Panama City News-Herald from Panama City, Florida on June 30, 1974 · Page 1
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Panama City News-Herald from Panama City, Florida · Page 1

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Sunday, June 30, 1974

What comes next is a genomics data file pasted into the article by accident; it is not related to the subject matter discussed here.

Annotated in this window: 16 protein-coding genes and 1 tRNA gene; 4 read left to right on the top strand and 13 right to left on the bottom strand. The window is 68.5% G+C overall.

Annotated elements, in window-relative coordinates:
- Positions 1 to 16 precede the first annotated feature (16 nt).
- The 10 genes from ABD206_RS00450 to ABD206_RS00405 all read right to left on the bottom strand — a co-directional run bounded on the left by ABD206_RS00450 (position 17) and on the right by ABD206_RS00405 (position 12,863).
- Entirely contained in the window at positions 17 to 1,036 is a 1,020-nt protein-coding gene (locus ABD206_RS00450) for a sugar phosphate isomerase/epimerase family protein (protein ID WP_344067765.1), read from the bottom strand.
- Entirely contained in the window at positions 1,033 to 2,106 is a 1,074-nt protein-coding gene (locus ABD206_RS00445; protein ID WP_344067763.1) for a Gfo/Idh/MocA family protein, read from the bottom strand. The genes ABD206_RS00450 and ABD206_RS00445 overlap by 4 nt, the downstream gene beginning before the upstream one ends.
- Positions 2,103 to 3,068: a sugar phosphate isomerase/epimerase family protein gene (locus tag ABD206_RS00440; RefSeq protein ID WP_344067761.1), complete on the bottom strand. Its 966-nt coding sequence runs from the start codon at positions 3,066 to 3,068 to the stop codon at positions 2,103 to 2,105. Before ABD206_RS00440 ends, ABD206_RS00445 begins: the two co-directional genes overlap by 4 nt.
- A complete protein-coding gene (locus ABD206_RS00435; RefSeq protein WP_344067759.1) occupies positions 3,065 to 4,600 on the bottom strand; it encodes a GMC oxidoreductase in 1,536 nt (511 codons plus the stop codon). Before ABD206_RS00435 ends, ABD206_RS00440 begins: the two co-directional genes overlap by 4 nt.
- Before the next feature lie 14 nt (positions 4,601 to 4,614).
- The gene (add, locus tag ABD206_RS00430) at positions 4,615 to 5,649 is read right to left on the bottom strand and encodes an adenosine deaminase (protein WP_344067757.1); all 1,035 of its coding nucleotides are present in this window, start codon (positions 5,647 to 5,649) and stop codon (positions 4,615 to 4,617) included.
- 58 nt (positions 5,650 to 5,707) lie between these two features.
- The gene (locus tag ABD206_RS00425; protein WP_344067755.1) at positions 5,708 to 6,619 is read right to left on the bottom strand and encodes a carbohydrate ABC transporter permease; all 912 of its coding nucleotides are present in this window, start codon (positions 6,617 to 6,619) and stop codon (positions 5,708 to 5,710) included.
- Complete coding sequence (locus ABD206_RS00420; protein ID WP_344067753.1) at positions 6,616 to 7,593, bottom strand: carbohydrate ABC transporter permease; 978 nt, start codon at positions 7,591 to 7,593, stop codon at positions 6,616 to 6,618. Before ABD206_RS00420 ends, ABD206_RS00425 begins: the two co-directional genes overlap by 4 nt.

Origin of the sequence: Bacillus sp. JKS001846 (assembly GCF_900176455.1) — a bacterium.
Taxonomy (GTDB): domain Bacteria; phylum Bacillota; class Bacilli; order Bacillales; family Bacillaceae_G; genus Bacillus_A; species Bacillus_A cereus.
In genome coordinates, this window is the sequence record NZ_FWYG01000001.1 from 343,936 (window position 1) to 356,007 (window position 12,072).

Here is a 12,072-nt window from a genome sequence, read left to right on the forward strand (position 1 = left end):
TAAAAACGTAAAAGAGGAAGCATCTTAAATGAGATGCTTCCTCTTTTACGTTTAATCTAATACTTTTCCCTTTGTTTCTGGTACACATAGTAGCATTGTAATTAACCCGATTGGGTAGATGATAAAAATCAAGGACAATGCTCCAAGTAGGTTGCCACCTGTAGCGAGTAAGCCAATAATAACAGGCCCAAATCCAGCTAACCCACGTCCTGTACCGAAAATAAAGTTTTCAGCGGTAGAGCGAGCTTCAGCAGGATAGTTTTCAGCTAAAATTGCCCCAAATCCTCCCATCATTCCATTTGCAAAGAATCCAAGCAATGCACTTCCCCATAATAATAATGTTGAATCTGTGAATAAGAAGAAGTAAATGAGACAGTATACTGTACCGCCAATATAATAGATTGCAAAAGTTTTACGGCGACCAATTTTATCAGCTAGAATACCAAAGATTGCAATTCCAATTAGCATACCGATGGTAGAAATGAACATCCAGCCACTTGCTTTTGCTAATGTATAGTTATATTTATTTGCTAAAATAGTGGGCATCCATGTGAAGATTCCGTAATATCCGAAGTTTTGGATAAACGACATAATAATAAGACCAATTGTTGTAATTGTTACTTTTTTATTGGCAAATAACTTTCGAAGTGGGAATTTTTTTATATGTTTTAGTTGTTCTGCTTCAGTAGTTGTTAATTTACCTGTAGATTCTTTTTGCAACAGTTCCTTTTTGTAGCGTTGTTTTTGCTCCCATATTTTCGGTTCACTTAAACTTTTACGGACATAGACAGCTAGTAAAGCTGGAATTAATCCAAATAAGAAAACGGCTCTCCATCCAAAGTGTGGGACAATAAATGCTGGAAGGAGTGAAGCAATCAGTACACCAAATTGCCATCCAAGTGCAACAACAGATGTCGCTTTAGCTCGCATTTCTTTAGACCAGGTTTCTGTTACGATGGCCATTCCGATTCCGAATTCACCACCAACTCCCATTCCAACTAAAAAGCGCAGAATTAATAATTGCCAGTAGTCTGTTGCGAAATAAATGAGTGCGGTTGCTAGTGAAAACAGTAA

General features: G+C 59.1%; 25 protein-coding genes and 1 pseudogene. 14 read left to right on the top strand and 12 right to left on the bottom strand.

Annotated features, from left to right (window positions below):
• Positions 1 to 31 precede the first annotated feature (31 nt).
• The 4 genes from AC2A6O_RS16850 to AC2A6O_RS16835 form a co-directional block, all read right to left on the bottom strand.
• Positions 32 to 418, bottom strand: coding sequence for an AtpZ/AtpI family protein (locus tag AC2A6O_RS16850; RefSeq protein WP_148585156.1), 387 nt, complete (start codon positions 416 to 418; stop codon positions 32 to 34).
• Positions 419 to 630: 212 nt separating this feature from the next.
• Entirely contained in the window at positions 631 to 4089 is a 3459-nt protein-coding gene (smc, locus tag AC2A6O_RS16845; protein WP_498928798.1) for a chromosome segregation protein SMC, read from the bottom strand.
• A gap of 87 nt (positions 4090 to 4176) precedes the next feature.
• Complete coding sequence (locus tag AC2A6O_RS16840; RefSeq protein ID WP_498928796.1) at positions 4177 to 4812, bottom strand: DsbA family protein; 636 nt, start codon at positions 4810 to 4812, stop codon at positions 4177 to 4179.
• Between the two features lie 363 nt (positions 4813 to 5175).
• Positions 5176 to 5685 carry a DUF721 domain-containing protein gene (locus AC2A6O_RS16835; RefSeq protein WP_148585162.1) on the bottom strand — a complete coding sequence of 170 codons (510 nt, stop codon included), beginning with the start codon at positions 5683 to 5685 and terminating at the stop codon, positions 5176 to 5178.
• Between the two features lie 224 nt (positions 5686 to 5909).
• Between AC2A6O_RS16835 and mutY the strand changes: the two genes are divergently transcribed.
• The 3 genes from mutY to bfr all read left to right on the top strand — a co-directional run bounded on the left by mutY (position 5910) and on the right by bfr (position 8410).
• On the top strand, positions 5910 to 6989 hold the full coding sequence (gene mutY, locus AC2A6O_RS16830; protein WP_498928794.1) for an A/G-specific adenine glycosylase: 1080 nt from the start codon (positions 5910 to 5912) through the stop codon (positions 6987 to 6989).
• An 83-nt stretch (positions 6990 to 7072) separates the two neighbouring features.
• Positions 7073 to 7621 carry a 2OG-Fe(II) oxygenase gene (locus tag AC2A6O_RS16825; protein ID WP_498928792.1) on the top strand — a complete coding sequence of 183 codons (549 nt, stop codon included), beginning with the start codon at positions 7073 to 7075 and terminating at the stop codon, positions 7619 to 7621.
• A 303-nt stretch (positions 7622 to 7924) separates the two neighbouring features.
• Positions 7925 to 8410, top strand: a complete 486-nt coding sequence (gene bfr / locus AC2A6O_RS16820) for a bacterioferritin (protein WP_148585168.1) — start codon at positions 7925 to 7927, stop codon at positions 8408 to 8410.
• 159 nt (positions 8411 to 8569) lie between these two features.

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Good Morning! Today Is Sunday, June 30, 1974 IirLltJliJj A Florida Freedom Newspaper "A man learns only by two things: one Is reading and the other Is association with smart people." — Will Rogers. Volume 5 No, 61 The Worlds Most Beautiful Beaches Panama City, Florida Telephone 763-7621 Eight Sections 104 Pages Price 35 Cents Peron's Health Failing, Wife Leads Argentina BUENOS AIRES (UPI) - III with a bronchial infection reportedly affecting his heart, Juan D. Peron Saturday turned the government of Argentina over to his vice president and wife, Maria E s t e 1 a, who became the first woman chief of state in the history of the Western Hemisphere. "Carrying out his wish, I have assumed on this date the presidency of the nation," the 43-year-old Mrs. Peron, a former cabaret dancer and Peron's third wife, announced on nationwide radio and television. Statements of support for Mrs. Peron's assumption of the presidency came from all three branches of the military, the heads of all party blocs in the Chamber of Deputies, the- General Labor Confederation and the "62 Organizations"— Report Charges 370 Violations GREAT EXPECTATIONS — Michael Fulton, left, belongs to Mr. and Mrs. M.M. Corbin, has taken and Sherri Fulton, son and daughter of Mr. and advantage of his long Basset's ears to keep from Mrs. Milton Fulton, 2601 Pretty Bayou Island watching the "blast". The trio is actually Drive, along with a canine companion named cautioning celebrators not to take fireworks Slick, appear to be awaiting for the blast from a lightly. See story below. (Staff Photo) giant, July 4 ••firecracker". However, Slick who Holiday Bywords: Be Careful! Another July 4 holiday period is about to roll around and the advice of law enforcement, health and fire department officials is: BE CAREFUL! That applies to whatever activity you might engage in during the festive period, whether it be motoring, swimming, sailing, hiking or just staying at home. Of course, you could fall out of bed even if you chose to spend the holidays snoozing, but the chances of accidents are greater if you engage in more vigouous activity. Here's one thing to remember: Fireworks are illegal! The only exception is when a display is accompanied by competent supervision, such as members of the fire department. Thqre will be several such displays in this area July 4. But individuals, especially children, cannot legally shoot off a Roman candle or similar fireworks. They were banned because of the number of accidents In the past. Panama City Beach police and life guards urge everyone to go swimming only in regulated areas and, even then, to take care. Beach Police Chief Tommy Sullivan advised swimmers not to venture far from shore and to avoid isolated areas. And don't try to get too much of that sun at one sitting! This is the beginning of Boat Safety Week and the Coast Guard and its auxiliary, plus Florida Marine Patrol, urge all boat owners to be certain they have proper equipment before sallying-forth, not to overload their crafts and, please, don't horse around while cruising. A boat can capsize. Florida Highway Patrol, Panama City Police Chief Tom McAuley, Sheriff Tullis Easterling and other law enforcement officers urge all motorists to use caution and to especially watch out for the other fellow. "The cemetery Is filled with people who had the right-of-way," McAuley reminded motorists. Another bit of advise: If you go hiking, avoid poison ivy or poison oak. There's plenty to do in this vacation haven, such as swimming, sailing, fishing or whatever, but whatever you do law enforcement units urge everyone to finish the day as healthy as they started it! WASHINGTON (UPI) — Cit- Ing at least 370 legal and constitutional violations by President Nixon's administration and re-election committee, Sen. Lowell P. Weicker Jr., R- Conn., said Saturday that "we almost lost America ... to subversives, terrorists and extremists of the White House." Weicker, a member of the Senate Watergate committee which goes out of existence at midnight Sunday, released a 146-page report to the other members of the panel spelling out his individual views. "Several years ago many Americans were willing to silently tolerate illegal government activity against militants, terrorists or subversives as an expeditious way to circumvent the precise processes of our Justice system," he said. "Though quick, It also proved to be only a short step to using such illegal tactics against any dissenting Americans. "The result was we almost lost America. Not to subversives, terrorists or extremists of the streets but to subversives, terrorists and extremists of the White House." Weicker offered 17 recom­ mendations, including making all forms of wiretapping illegal, directing primaries for all federal elective offices, making the attorney general an elected office and establishing a joint congressional committee with complete investigative, powers and rotating membership to monitor all domestic intelligence-gathering and law enforcement activities. "Evidence presented to this committee can and Will demonstrate every major substantive part of the Constitution was violated, abused and undermined during the Watergate period," Weicker said. Weicker's staff said the report listed at least 370 violations of the law and the Constitution by President Nixon's administration and reelection committee." One sentence in the report, detailing the violations, ran 14 pages long. It started with a reference to White House aide Tom Charles Huston's 1970 master Intelligence plan and ended with a reference to Nixon re-election aide Robert C. Odle's testimony about a secret letter-writing campaign against Republican senators. the labor arm of Peron's political movement. Peron, 78, the strongman of the 1940*s and 1950's who returned to power in a sweeping electoral victory last year after 18 years in exile, has been confined to his home since June 17 with a bronchial infection doctors said had "repercussions on his old central circulatory problem." This was taken as meaning his heart had been affected. Mrs. Peron was elected vice president when Peron won the presidency in a landslide victory in 1973. Her assumption of power evoked the memory of Peron's charismatic second wife, Eva, who in effect ruled Argentina with him for nearly a decade before his exile in the 1950s. Little is known about Mrs. PerOn's early years except that she was born on Feb. 4,1931, in the impoverished Argentine province of La Rioja, where her father was a banker. Mrs. Peron met the Argentine leader in 1956 when he was living in exile in Panama. She was then a 25-year-old cabaret dancer known as Isabel Martinez. Her marriage to Peron in 1960 was kept secret for several years for fear that followers of Eva, who died in 1952, would not accept someone else in her place. As vice president, Mrs. Peron took on a full load of official chores —sitting in on cabinet meetings, talking to political delegations and representing the government at public ceremonies. Peron also sent her on an official visit to to Spain and Italy and she was received by' the Pope. Peron's current term, his third as Argentine president, has been plagued by violent conflicts between the left and right wings of his movement and scattered breakdowns of a wage-price freeze. On June 12, he threatened to resign unless he received support for his policies. An estimated 100,000 persons filled the Plaza de Mayo to urge him to stay on. In her speech, Mrs. Peron said her husband has "recognized that his state of health impedes him, until his recovery, from directly attending to the administrative needs of the government." She reported that Peron "has resolved to delegate the exercise of the presidency of the nation to the vice president." Shortage Feared For NaturaVGas HOUSTON (UPI) — The head "Fort/two cents will not of the nation's biggest group of solveyfhe problem. We need independent oil and gas prOduc- legislation that will raise it to ers predicts sharply higher %\y prices for consumers with /Although this would raise falling natural gas supplies. ,prices to consumers, he said, it George P. Mitchell, president would make more gas availa- Terror Continues In North Ireland Powers Hit Arms Race Snag YALTA, USSR (UPI) President Nixon and Communist party chief Leonid I. Brezhnev disagreed on nuclear test ban terms Saturday and shifted their summit to a sun- swept Black Sea villa next door to the site of the historic 1945 Yalta conference. Middle Placed Maintaining the chummy style of their "personal relationship" summit in spite of the disagreement, Nixon and Brezhnev signed a 10-year commercial pact during a twohour conference in Moscow's Kremlin, put the test ban issue aside and flew south to the seaside playground known as the Soviet Riviera. Back in Moscow, nuclear physicist Andrei Sakharov, a leading Soviet civil rights advocate, went on a hunger strike in an effort to draw Nixon's attention to the plight of Soviet political prisoners. East Upo Pressure n Lebanese BEIRUT (UPI) -The Middle East heat is on Lebanon with the Israelis threatening more attacks on its territory if it does not crack down on Palestinian guerrillas and the Arabs trying to help with arms which the Lebanese do not want. Lebanese officials admit they are worried about a possible Israeli occupation of part of South Lebanon, where guerrillas are camped near the Israeli border. But sources close to the CLOUDY WEATHER Forecast — Partly cloudy today with the high in the upper 80s, low in the middle 60s. TIDES Panama City: High 7:02 a.m.; low 6:18 p.m. Port St. Joe: High 7:21 a.m.; low 6:11 p.m. Apalachicola: High 11:04 a.m.; low 8:32 p.m. RIVER READINGS Jim Woodruff Dam, 44.0. Blountstown River Landing, 4.5 Open gulf temperature near 77 degrees. i government say Lebanon has no intention of permitting the tiny Mediterranean nation to become a new battlefield with Israel. They say Lebanon will depend on its Western friends, mostly the United States, to restrain the Israelis or make them go back if they invade. Lebanon's traditional low. military profile is demonstrated by the fact that it has only 14,000 troops, 7,000 of them combat ready, and a dozen aircraft. Arab defense and foreign ministers are meeting In Cairo Wednesday to decide what joint military help they can give to protect Lebanon. But the Lebanese sources say they will accept neither Arab troops nor weapons. "The simple reason is that we do not want to be plunged into a destructive war," one source said. "Nobody gains from war. We are a peaceloving country and we want only to build up Lebanon as a tourist center." In the past two years the Lebanese authorities have done much to curb the guerrillas in Lebanon. Guerrillas no longer roam city streets at will carrying weapons and have largely been restricted to camps and special areas permitted under the 1969 Cairo agreement on Lebanese-guerrilla relations. Lebanese sources say it is not possible for Lebanon to crack down completely because of the risk of Christian-Moslem sectarian strife and possible civil war and because an army crackdown on the guerrillas almost certainly would bring economic reprisals from Syria. During the May, 1973, army- guerrilla clashes, Syria closed the border for more than three months and Lebanon lost millions of dollars in transit trade with the Arab hinterland. Unable to crack down on the Palestinian guerrillas and unwilling to accept sophisticated weaponry or troops from other Arab states, Lebanon waits to see what the Israelis might do next. NASA Launch Finally Begun WALLOPS ISLAND, Va. (UPI) — The Space Agency began launching the first of 54 rockets Saturday to study the upper atmosphere that could provide a spectacular fireworks display for millions of Americans along the East Coast and into the Midwest. Delayed for seven straight days because of bad weather, the first launch was made at 1:10 p.m EDT. as skies cleared and improved weather was forecast for the rest of the weekend. Sakharov vowed to consume only mineral water and 13 Soviet Germans in Estonia said they were joining him, but a Nixon aide said the presidential party had no comment on the matter. Press Secretary Ronald L. Ziegler still held out hope for a test-ban agreement before the summit ends Wednesday, however, saying "we have five more days to go." He said there would be more negotiation on the subject once the aides report back. The commercial pact was the fourth pre-negotiated agreement signed during the three- day old summit. BELFAST (UPI) — A sniper shot and critically wounded a British soldier on guard outside a pub in Belfast's Catholic Ballymurphy quarter Saturday night. The army said the sniper fired a number of shots, two of them striking the soldier in chest and head. He was rushed to a hospital where he was "very seriously ill." The army said a platoon of soldiers was searching patrons at the pub while four men stood guard out front when the shooting started. Earlier, gunmen forced a young man to plant a car bomb in Kilrea by kidnaping and threatening to kill his girl friend. An army spokesman said the young man, whose name was withheld, and his girlfriend were stopped near the town 60 miles west of Belfast by gunmen who took the girl hostage and ordered him to drive his car loaded with explosives into Kilrea. The man followed the gunmen's orders, but as soon as he parked the vehicle he raised the alarm, giving police time to evacuate the area. Orlando Lass Miss Florida ORLANDO - Seventeen-year-old Delta Leah Burke of Orlando was named winner of the Miss Florida crown here in judging Saturday night. She was the youngest girl in the pageant. Nukke Haglund of North . Miami was chosen first runner up. Sue Spring, Miss Panama City, was not listed as one of the five finalists In the contest. of the Texas Independent Producers and Royalty Owners Association, blamed federal regulation of the industry as the major cause of the shortages, but said he doubted an end to government controls would have much immediate impact. Mitchell, who has drilled 23,00 wells in his quarter century as an oil man, said in an interview: "You can't grow it like wheat or cattle. It takes lead time for exploration for oil and natural gas. "It will take seven to 10 years to make a major turnaround in the natural gas situation. We will have to drill 70,000 wells a year as opposed to the 27,000 being done now." Mitchell said the 20-year regulation of the industry by the Federal Price Commission which sets prices was never intended to cover natural gas, but had kept returns so low as to reduce incentives for producers to search for new fields. On June 21, the FPC established a uniform base rate for the interstate sale of natural gas at 42 cents per 1,000 cubic feet, but Mitchell said it was insufficient to meet basic costs. "With intrastate sales going up to $1.25 per thousand, who's going to sell interstate?" Mitchell said. ble UN I NEWS ROUNDUP—i I NAACPMeetSef I TrOOpS, Police Over Ethiopian NEW ORLEANS (UPI) — The annual convention of the National Association for the Advancement of Colored People opens Monday with organizers saying that blacks "kind of curious" as to what it's like in the South now are arriving in record numbers. For five days, an estimated 12,000 to 15,000 persons who have booked solid 10 of New Orleans biggest hotels, will go to meetings dealing with problems that effect them most — education, employment, housing, leadership development, legal matters, political action and veterans affairs. Rebel Forces Attacked PHNOM PENH (UPI) — Cambodian government troops attacked rebel forces Saturday as they were building bunkers along Highway 5 north of Phnom Penh and killed at least 80 insurgents in an all-day battle, field reporters said. In South Vietnam, Communist troops fired several B40 rockets into a government army ambulance, killing four soldiers and wounding three others, the Saigon military command said. Miami Youth's Body Found MIAMI (UPI) — The 18-year-old brother-in-law of a Miami police officer, missing since Friday night, was found dead near the city dump at Virginia Keys Saturday, his hands and feet bound and shot through the chest. Dade County Police identified the teenager as Robert Marshburn. He was the brother-in-law of Police Sgt. Nich DeBaby. Guerriilla Groups Clash Fighting between rival guerrilla groups inside Palestinian refugee camps in Lebanon has left 20 dead and 18 wounded, a pro-guerrilla newspaper said Saturday. ADDIS ABABA (UPI) - The army and police took over virtual control of Ethiopia Saturday, but the military said it remained loyal to Emperor Haile Selassie. The dissident forces, seeking punishment for corrupt government officials, clamped a curfew on the capital. The government denied a coup was in progress or that some of its members had been arrested, and formed a special ministerial commission to negotiate with the mutinous troops, police and militia units. Western diplomatic reports said Emperor Haile Selassie was considering moving from the capital to a palace at Debre Zeit 25 miles to the south. But broadcasts by the military stressed loyalty to the Emperor. Army units took over two radio stations in the city Friday and seized other strategic points, including the international airport, Saturday. The army, supported by police and militia, announced an 11 p.m. to 6 a.m. curfew "until the peaceful completion of the movement which started in February" when widespread trouble first began. The army said it would continue to take "all the appropriate measures aimed at the unity of the nation" until the country was purged of former high government officials it accused of corruption. Unconfirmed reports said at least four ministers in the current government had been detained by the troops. But Western diplomats said the current action was 'aimed primarily against members of the pre-February regime who so far have not been brought to trial. The diplomats said the army, by controlling the capital and dictating terms to the beleaguered civilian cabinet, was in virtual control of the country. Government newsv media, Sea L^ykK Delegates Behind Doors i CARACAS (UPI) f- Delegates to the third] United Nations Law of the 5ea Conference met privately Saturday to work out a consen sus on a 200-mile zone for ixclusive national rights on fis ling and minerals exploitation. Diplomats said a so tening of U.S. and Soviet opp< sition to wide national offshorj control and a conciliatory attitude by nations already claiming resources within 200 miles of their coasts could smooth the way for agreement. The head, of the Soviet delegation, Igor Kolossovsky, Friday told the 148-natlon assembly, billed as the largest in the history of international diplomacy, that his country would accept the 200-mile zone if there are guarantees of freedom of navigation and scientific research. The conference has been called to draw up an interna-, tional treaty for the oceans covering navigation, resources exploitation, pollution, scientific research and the breadth of national marine jurisdiction. Take Rule however, denied it was a coup or that any of the cabinet members had been arrested. Unconfirmed reports said Emperor Haile Selassie might announce formation of a new government to stop the new rebellion. | The government, in an attem-J pt to stop the slide toward full military rule, formed .a four-man ministerial committee to meet with army representatives and discuss their grievances. : ' There s More Tom Weiskopf leads Butler National golf tournament. This and other sports stories are on pages 1C-7C. INDEX Abby Classified Crossword Deaths Editorial Local Soci .../•'•